Sing a Song of Paducah

Sing a Song of Paducah

For those of us who love Paducah, it wouldn’t seem strange to find a song about our fair city gracing our lips. Over the years, several songwriters have felt the same, and tunes about Paducah entered into pop culture. Here’s a round up of some of the best Paducah songs!

It Rained in Every Town Except Paducah

Tom T. Hall

Paducah has always been well-known to those in the country music scene. Its proximity to Nashville as well as its location on well-traveled tour routes makes it not only a popular concert spot but the inspiration for songs as well. Tom T. Hall, a Kentucky native himself, wrote a melancholic tune called “It Rained in Every Town Except Paducah” for his 1975 album I Wrote a Song About It. The song was the B-side to “Deal”, a single from the album. “It Rained in Every Town Except Paducah” poetically equates the sunny disposition of Paducah to the bittersweet yet fond memories of a lost love. And just like that last ray of sunlight before a storm, the love didn’t last forever, and eventually it rained in Paducah, too.


McKinney’s Cotton Pickers

One of the oldest Paducah songs we discovered is “Paducah” by McKinney’s Cotton Pickers from 1928. The song is an instrumental typical of the big-band era, and it was ultimately recorded by several different bands. It was composed by Don Redman who took over as the Cotton Pickers musical directer in the same year. He went on to arrange for Louis Armstrong, Count Basie, and Jimmy Dorsey. While the inspiration for “Paducah” is unknown, it may very well have come from the city’s prominence as a river town. In the late 1920s, jazz made its way from New Orleans to points north and east as small bands and orchestras provided entertainment on river boats up and down our inland waterways. Many of the music leaders were familiar with Paducah as a river port.


Benny Goodman & Carmen Miranda

This may be the most well-known of the Paducah songs on our list. The song was part of the 1943 musical The Gang’s All Here starring Alice Faye, James Ellision, and Carmen Miranda. The movie cemented Carmen Miranda’s image as the lady with the big fruity hats. According to the University of Virginia Library, one scene shows dozens of women handling five foot tall bananas, which caused the censors in Miranda’s home country of Portugal to block the film. US censors said that the chorus girls could hold the bananas at waist level, but not any lower. While bananas may have been an issue with censors, Paducah was not. “If you could see a certain town down south, I’ll bet you fifteen cents you’d holler ‘Shut my mouth!’ I’m not exaggeratin’ when I say there’s not a sweeter town in the U.S.A.”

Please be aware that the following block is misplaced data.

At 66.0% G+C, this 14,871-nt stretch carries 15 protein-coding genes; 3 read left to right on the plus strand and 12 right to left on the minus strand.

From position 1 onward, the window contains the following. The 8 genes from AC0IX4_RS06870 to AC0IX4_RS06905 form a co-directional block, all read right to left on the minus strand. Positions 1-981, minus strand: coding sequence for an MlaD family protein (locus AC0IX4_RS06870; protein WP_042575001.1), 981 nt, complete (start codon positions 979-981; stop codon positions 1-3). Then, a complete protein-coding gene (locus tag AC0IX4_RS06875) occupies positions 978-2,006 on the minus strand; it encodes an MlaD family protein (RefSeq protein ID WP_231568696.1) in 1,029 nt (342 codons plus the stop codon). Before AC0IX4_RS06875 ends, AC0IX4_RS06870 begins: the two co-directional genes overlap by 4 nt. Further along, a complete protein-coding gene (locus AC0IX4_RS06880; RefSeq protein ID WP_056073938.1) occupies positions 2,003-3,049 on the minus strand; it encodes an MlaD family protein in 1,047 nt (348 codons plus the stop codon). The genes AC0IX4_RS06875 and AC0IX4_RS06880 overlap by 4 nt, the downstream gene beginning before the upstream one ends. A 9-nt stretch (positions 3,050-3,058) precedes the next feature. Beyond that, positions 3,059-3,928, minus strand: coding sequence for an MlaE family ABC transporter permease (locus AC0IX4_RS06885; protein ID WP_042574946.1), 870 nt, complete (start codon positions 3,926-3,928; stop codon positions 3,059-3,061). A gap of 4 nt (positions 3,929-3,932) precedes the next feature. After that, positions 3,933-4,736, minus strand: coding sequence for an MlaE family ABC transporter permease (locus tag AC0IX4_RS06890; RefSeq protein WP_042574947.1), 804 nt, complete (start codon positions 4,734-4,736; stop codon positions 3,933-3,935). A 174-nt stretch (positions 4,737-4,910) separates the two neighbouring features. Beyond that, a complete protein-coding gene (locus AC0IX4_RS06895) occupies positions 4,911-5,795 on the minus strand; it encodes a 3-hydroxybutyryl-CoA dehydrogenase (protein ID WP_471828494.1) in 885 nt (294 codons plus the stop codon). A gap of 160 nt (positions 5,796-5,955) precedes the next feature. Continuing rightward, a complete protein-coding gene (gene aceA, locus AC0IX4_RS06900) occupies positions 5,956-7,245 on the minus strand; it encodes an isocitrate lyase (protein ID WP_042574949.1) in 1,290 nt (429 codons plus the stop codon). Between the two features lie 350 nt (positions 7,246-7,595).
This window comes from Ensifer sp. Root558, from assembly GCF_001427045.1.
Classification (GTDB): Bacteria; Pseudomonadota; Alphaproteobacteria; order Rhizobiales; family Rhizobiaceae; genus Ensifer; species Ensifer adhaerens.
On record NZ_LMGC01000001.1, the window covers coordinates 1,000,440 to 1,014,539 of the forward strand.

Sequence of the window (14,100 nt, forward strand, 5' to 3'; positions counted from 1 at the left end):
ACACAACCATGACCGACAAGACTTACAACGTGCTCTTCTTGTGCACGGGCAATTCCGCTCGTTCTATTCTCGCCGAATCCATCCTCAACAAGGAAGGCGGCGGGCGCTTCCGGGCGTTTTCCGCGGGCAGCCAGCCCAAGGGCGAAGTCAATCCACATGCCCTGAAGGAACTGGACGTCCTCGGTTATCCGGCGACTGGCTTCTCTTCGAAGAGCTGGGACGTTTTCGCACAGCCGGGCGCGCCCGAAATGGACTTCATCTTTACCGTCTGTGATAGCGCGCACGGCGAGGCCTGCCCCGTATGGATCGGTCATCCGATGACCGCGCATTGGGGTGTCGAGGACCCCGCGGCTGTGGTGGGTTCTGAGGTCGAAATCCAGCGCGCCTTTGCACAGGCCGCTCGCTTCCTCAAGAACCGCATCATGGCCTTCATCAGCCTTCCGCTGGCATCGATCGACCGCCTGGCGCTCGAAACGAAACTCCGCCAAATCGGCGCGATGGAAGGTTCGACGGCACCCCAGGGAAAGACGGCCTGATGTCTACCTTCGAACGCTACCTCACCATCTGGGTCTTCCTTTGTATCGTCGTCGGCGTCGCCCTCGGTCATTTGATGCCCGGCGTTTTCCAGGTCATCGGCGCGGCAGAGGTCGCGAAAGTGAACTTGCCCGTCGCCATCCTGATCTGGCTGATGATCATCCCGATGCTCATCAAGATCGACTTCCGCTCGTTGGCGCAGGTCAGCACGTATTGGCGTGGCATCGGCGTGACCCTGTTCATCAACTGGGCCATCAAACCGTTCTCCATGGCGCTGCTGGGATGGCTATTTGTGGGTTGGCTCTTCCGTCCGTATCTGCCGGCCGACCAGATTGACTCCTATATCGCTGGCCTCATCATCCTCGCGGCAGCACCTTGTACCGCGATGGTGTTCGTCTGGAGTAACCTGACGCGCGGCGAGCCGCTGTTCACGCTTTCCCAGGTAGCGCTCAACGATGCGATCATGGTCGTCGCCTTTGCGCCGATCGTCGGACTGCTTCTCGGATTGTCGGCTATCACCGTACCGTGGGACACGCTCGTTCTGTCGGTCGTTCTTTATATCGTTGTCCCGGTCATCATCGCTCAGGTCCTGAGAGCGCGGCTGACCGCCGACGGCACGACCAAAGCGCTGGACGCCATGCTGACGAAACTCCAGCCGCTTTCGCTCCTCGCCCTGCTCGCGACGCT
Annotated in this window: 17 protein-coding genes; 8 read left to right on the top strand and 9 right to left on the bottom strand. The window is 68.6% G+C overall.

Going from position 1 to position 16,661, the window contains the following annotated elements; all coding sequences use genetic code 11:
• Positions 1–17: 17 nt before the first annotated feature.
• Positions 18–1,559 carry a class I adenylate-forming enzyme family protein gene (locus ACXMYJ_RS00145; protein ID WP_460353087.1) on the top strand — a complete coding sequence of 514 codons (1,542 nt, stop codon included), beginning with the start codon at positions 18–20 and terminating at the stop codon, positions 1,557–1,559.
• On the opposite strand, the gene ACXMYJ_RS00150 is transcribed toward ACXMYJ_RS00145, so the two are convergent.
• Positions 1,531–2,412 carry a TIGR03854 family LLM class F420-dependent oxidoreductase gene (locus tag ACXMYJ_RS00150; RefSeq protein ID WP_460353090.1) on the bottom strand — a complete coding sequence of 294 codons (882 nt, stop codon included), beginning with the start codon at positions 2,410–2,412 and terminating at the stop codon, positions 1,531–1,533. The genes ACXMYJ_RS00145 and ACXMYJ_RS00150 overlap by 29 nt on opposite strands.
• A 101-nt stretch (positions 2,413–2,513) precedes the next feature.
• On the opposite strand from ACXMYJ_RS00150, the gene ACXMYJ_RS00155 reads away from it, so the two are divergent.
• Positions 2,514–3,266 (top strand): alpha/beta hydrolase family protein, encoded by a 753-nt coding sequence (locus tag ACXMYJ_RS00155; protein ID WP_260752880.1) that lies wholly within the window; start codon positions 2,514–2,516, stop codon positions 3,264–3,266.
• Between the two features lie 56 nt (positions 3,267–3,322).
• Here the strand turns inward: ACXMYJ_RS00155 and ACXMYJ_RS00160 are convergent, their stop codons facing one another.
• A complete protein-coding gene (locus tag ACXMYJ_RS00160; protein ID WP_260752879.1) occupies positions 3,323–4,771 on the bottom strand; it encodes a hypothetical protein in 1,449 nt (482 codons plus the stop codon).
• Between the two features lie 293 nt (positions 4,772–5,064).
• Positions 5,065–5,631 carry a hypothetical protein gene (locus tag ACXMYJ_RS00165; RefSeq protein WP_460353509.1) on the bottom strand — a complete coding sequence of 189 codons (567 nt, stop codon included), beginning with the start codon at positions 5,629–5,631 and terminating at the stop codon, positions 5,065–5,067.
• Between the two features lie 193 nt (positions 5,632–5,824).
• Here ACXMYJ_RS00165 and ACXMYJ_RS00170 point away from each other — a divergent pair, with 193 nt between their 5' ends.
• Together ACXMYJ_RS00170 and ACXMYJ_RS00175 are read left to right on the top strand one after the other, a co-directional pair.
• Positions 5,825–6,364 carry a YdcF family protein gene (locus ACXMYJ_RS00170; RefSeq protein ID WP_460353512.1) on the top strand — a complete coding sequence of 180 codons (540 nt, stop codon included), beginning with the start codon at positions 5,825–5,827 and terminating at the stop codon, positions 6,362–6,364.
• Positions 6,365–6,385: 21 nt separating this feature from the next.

Mention My Name in Sheboygan

Beatrice Kay

The song “Mention My Name in Sheboygan” is not about Paducah per se, but one of the three verses is. And even though Paducah was probably chosen due to its unique and “funny sounding name” (only to outsiders, and 99% of people who work in call centers, right?), the song is flattering and fun. The most popular version was recorded by the Everly Brothers who grew up just a little over 90 miles from here. But the most fun version of the song was recorded by Beatrice Kay in 1962. “Mention my name in Paducah. It’s the greatest little town in the world. I know a gal there you’ll simply adore. She was Miss Paducah back in 1904“.

Space Monkey

John Prine

Ok, this song is admittedly not even close to being about Paducah. It’s about a space monkey. But when Prine mentions American vodka from Paducah, the crowd goes wild!


Bawn in the Mash

No list of Paducah songs would be complete without one from our friends at Bawn in the Mash. This Paducah band has chronicled many aspects of life in our area, and it all started with their first album Welcome to the Atomic City. With songs like Land Between the Rivers, At the Hotel Irvin Cobb, Past the Painted Wall, and the Nuclear Waltz, Bawn sets the life of our region to music like no one else. For our selection, we simply chose the song “Paducah”. “When you come ’round the bend to the mouth of the Tennessee, I’ll meet you on the old market square, where the streets are all brick, the ladies are charming; we’ll be docked in Paducah again.”

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